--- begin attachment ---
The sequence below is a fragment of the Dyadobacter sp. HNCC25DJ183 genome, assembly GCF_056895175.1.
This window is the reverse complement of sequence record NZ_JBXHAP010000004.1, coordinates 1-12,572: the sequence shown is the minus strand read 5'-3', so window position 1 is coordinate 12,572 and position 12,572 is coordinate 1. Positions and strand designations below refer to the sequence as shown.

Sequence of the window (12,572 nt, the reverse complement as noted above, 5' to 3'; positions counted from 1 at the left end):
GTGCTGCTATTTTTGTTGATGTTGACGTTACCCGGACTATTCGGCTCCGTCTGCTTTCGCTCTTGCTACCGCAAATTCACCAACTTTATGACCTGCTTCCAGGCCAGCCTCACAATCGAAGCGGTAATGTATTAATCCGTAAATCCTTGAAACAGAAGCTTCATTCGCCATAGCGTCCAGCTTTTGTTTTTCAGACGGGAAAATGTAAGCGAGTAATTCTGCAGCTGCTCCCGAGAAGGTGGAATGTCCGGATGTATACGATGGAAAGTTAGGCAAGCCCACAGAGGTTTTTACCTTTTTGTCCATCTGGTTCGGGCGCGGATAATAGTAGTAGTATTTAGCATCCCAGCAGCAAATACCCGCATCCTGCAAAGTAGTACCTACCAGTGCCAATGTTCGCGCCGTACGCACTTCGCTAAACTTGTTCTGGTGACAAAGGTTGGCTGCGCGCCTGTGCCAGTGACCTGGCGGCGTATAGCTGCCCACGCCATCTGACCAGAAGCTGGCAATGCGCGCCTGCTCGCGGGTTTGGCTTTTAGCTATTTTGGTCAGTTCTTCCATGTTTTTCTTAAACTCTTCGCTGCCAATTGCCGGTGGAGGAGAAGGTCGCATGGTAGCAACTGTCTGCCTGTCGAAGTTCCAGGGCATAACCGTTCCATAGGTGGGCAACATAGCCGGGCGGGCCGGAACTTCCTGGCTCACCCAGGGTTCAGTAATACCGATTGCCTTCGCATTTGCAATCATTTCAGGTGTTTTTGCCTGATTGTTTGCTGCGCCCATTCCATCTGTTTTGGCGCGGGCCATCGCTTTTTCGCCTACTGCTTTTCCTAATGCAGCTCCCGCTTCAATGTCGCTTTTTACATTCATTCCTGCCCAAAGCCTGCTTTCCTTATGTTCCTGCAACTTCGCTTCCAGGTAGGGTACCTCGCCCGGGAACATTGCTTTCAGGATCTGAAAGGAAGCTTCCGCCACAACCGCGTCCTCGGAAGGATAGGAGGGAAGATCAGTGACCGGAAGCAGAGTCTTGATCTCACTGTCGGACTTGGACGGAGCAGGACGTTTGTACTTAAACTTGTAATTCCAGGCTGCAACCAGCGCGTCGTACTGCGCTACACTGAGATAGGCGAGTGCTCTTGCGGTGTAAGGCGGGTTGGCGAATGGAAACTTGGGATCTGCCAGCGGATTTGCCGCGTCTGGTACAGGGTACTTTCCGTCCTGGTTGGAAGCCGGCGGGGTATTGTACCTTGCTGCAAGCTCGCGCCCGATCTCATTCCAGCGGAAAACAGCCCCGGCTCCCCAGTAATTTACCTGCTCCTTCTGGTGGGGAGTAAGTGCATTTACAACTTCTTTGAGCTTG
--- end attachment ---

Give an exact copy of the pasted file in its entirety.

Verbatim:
The sequence below is a fragment of the Dyadobacter sp. HNCC25DJ183 genome, assembly GCF_056895175.1.
This window is the reverse complement of sequence record NZ_JBXHAP010000004.1, coordinates 1-12,572: the sequence shown is the minus strand read 5'-3', so window position 1 is coordinate 12,572 and position 12,572 is coordinate 1. Positions and strand designations below refer to the sequence as shown.

Sequence of the window (12,572 nt, the reverse complement as noted above, 5' to 3'; positions counted from 1 at the left end):
GTGCTGCTATTTTTGTTGATGTTGACGTTACCCGGACTATTCGGCTCCGTCTGCTTTCGCTCTTGCTACCGCAAATTCACCAACTTTATGACCTGCTTCCAGGCCAGCCTCACAATCGAAGCGGTAATGTATTAATCCGTAAATCCTTGAAACAGAAGCTTCATTCGCCATAGCGTCCAGCTTTTGTTTTTCAGACGGGAAAATGTAAGCGAGTAATTCTGCAGCTGCTCCCGAGAAGGTGGAATGTCCGGATGTATACGATGGAAAGTTAGGCAAGCCCACAGAGGTTTTTACCTTTTTGTCCATCTGGTTCGGGCGCGGATAATAGTAGTAGTATTTAGCATCCCAGCAGCAAATACCCGCATCCTGCAAAGTAGTACCTACCAGTGCCAATGTTCGCGCCGTACGCACTTCGCTAAACTTGTTCTGGTGACAAAGGTTGGCTGCGCGCCTGTGCCAGTGACCTGGCGGCGTATAGCTGCCCACGCCATCTGACCAGAAGCTGGCAATGCGCGCCTGCTCGCGGGTTTGGCTTTTAGCTATTTTGGTCAGTTCTTCCATGTTTTTCTTAAACTCTTCGCTGCCAATTGCCGGTGGAGGAGAAGGTCGCATGGTAGCAACTGTCTGCCTGTCGAAGTTCCAGGGCATAACCGTTCCATAGGTGGGCAACATAGCCGGGCGGGCCGGAACTTCCTGGCTCACCCAGGGTTCAGTAATACCGATTGCCTTCGCATTTGCAATCATTTCAGGTGTTTTTGCCTGATTGTTTGCTGCGCCCATTCCATCTGTTTTGGCGCGGGCCATCGCTTTTTCGCCTACTGCTTTTCCTAATGCAGCTCCCGCTTCAATGTCGCTTTTTACATTCATTCCTGCCCAAAGCCTGCTTTCCTTATGTTCCTGCAACTTCGCTTCCAGGTAGGGTACCTCGCCCGGGAACATTGCTTTCAGGATCTGAAAGGAAGCTTCCGCCACAACCGCGTCCTCGGAAGGATAGGAGGGAAGATCAGTGACCGGAAGCAGAGTCTTGATCTCACTGTCGGACTTGGACGGAGCAGGACGTTTGTACTTAAACTTGTAATTCCAGGCTGCAACCAGCGCGTCGTACTGCGCTACACTGAGATAGGCGAGTGCTCTTGCGGTGTAAGGCGGGTTGGCGAATGGAAACTTGGGATCTGCCAGCGGATTTGCCGCGTCTGGTACAGGGTACTTTCCGTCCTGGTTGGAAGCCGGCGGGGTATTGTACCTTGCTGCAAGCTCGCGCCCGATCTCATTCCAGCGGAAAACAGCCCCGGCTCCCCAGTAATTTACCTGCTCCTTCTGGTGGGGAGTAAGTGCATTTACAACTTCTTTGAGCTTG